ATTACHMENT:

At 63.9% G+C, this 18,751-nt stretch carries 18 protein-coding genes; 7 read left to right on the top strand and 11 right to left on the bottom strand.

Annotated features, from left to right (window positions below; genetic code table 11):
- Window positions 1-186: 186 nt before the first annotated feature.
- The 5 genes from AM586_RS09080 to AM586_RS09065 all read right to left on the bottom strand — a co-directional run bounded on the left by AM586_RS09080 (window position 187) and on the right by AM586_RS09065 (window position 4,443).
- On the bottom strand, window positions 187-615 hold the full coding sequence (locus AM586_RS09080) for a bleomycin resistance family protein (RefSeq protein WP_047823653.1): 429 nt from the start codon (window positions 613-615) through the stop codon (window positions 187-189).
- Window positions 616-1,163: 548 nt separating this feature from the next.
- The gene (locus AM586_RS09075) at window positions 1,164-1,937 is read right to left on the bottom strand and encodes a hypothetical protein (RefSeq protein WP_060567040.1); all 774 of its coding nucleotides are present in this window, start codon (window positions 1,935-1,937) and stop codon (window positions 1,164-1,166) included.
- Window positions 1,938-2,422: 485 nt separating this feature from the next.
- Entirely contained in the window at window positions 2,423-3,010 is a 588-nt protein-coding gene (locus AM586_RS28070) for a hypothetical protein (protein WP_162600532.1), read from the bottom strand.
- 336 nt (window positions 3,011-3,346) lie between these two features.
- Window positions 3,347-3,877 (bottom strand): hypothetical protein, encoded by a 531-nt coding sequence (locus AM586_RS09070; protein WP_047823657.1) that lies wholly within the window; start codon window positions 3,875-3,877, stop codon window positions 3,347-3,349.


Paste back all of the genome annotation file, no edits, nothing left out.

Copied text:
At 63.9% G+C, this 18,751-nt stretch carries 18 protein-coding genes; 7 read left to right on the top strand and 11 right to left on the bottom strand.

Annotated features, from left to right (window positions below; genetic code table 11):
- Window positions 1-186: 186 nt before the first annotated feature.
- The 5 genes from AM586_RS09080 to AM586_RS09065 all read right to left on the bottom strand — a co-directional run bounded on the left by AM586_RS09080 (window position 187) and on the right by AM586_RS09065 (window position 4,443).
- On the bottom strand, window positions 187-615 hold the full coding sequence (locus AM586_RS09080) for a bleomycin resistance family protein (RefSeq protein WP_047823653.1): 429 nt from the start codon (window positions 613-615) through the stop codon (window positions 187-189).
- Window positions 616-1,163: 548 nt separating this feature from the next.
- The gene (locus AM586_RS09075) at window positions 1,164-1,937 is read right to left on the bottom strand and encodes a hypothetical protein (RefSeq protein WP_060567040.1); all 774 of its coding nucleotides are present in this window, start codon (window positions 1,935-1,937) and stop codon (window positions 1,164-1,166) included.
- Window positions 1,938-2,422: 485 nt separating this feature from the next.
- Entirely contained in the window at window positions 2,423-3,010 is a 588-nt protein-coding gene (locus AM586_RS28070) for a hypothetical protein (protein WP_162600532.1), read from the bottom strand.
- 336 nt (window positions 3,011-3,346) lie between these two features.
- Window positions 3,347-3,877 (bottom strand): hypothetical protein, encoded by a 531-nt coding sequence (locus AM586_RS09070; protein WP_047823657.1) that lies wholly within the window; start codon window positions 3,875-3,877, stop codon window positions 3,347-3,349.